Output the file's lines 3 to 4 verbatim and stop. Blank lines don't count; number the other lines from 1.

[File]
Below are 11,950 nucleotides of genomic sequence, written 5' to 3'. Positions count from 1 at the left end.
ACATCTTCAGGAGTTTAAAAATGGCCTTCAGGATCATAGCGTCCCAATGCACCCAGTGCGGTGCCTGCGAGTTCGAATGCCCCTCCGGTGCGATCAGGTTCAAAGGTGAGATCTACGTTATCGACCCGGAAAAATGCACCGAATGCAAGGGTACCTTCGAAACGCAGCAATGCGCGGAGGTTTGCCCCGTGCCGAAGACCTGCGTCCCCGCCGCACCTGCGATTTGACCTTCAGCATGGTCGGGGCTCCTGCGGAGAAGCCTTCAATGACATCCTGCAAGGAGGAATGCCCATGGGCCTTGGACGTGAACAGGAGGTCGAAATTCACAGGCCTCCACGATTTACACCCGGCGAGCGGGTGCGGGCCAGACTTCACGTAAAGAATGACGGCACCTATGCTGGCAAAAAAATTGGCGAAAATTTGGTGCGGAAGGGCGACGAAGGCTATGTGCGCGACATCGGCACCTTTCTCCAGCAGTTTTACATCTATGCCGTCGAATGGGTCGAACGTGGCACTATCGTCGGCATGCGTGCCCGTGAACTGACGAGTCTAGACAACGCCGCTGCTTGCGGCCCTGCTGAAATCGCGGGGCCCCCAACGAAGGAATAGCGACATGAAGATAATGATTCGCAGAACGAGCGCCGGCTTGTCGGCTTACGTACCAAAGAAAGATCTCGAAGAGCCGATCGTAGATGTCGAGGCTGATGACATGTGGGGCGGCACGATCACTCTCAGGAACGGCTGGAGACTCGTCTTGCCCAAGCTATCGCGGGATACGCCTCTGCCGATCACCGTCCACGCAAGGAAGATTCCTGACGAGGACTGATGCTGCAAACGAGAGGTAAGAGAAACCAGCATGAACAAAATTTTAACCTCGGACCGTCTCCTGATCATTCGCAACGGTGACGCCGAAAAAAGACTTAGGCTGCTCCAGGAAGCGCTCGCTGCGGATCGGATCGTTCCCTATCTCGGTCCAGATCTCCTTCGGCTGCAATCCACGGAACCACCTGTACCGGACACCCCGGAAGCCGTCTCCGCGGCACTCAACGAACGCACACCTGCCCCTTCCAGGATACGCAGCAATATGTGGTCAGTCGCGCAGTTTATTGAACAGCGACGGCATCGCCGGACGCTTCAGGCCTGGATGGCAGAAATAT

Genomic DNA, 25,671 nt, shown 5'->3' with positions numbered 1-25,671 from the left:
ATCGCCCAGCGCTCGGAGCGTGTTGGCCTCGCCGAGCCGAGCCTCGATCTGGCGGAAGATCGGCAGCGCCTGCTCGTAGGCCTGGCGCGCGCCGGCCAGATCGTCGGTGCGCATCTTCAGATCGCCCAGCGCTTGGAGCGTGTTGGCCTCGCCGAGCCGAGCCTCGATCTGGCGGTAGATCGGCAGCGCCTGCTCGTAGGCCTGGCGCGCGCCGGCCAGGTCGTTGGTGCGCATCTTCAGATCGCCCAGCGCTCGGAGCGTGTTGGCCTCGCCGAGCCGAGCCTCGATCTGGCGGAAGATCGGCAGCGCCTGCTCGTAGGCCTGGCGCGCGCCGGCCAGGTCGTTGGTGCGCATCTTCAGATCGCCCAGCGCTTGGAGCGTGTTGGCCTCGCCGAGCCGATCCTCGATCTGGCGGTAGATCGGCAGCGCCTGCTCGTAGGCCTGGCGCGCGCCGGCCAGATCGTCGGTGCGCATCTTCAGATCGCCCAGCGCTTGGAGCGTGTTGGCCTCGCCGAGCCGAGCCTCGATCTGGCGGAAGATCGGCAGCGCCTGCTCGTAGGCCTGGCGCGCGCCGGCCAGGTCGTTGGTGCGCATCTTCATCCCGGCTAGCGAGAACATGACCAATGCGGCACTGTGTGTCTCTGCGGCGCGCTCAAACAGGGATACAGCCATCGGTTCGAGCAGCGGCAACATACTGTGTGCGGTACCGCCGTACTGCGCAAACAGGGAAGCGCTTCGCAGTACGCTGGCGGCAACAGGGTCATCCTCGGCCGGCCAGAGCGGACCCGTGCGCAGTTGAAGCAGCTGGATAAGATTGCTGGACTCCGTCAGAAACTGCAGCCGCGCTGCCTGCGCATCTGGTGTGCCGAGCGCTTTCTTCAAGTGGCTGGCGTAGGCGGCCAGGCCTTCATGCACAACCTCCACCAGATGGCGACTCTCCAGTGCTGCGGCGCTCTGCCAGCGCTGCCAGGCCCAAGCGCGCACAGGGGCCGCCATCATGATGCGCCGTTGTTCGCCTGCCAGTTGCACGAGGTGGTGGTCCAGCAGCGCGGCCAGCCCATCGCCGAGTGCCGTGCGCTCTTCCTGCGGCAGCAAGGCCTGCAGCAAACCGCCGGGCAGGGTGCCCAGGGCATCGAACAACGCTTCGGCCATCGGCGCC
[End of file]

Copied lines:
Genomic DNA, 25,671 nt, shown 5'->3' with positions numbered 1-25,671 from the left:
ATCGCCCAGCGCTCGGAGCGTGTTGGCCTCGCCGAGCCGAGCCTCGATCTGGCGGAAGATCGGCAGCGCCTGCTCGTAGGCCTGGCGCGCGCCGGCCAGATCGTCGGTGCGCATCTTCAGATCGCCCAGCGCTTGGAGCGTGTTGGCCTCGCCGAGCCGAGCCTCGATCTGGCGGTAGATCGGCAGCGCCTGCTCGTAGGCCTGGCGCGCGCCGGCCAGGTCGTTGGTGCGCATCTTCAGATCGCCCAGCGCTCGGAGCGTGTTGGCCTCGCCGAGCCGAGCCTCGATCTGGCGGAAGATCGGCAGCGCCTGCTCGTAGGCCTGGCGCGCGCCGGCCAGGTCGTTGGTGCGCATCTTCAGATCGCCCAGCGCTTGGAGCGTGTTGGCCTCGCCGAGCCGATCCTCGATCTGGCGGTAGATCGGCAGCGCCTGCTCGTAGGCCTGGCGCGCGCCGGCCAGATCGTCGGTGCGCATCTTCAGATCGCCCAGCGCTTGGAGCGTGTTGGCCTCGCCGAGCCGAGCCTCGATCTGGCGGAAGATCGGCAGCGCCTGCTCGTAGGCCTGGCGCGCGCCGGCCAGGTCGTTGGTGCGCATCTTCATCCCGGCTAGCGAGAACATGACCAATGCGGCACTGTGTGTCTCTGCGGCGCGCTCAAACAGGGATACAGCCATCGGTTCGAGCAGCGGCAACATACTGTGTGCGGTACCGCCGTACTGCGCAAACAGGGAAGCGCTTCGCAGTACGCTGGCGGCAACAGGGTCATCCTCGGCCGGCCAGAGCGGACCCGTGCGCAGTTGAAGCAGCTGGATAAGATTGCTGGACTCCGTCAGAAACTGCAGCCGCGCTGCCTGCGCATCTGGTGTGCCGAGCGCTTTCTTCAAGTGGCTGGCGTAGGCGGCCAGGCCTTCATGCACAACCTCCACCAGATGGCGACTCTCCAGTGCTGCGGCGCTCTGCCAGCGCTGCCAGGCCCAAGCGCGCACAGGGGCCGCCATCATGATGCGCCGTTGTTCGCCTGCCAGTTGCACGAGGTGGTGGTCCAGCAGCGCGGCCAGCCCATCGCCGAGTGCCGTGCGCTCTTCCTGCGGCAGCAAGGCCTGCAGCAAACCGCCGGGCAGGGTGCCCAGGGCATCGAACAACGCTTCGGCCATCGGCGCC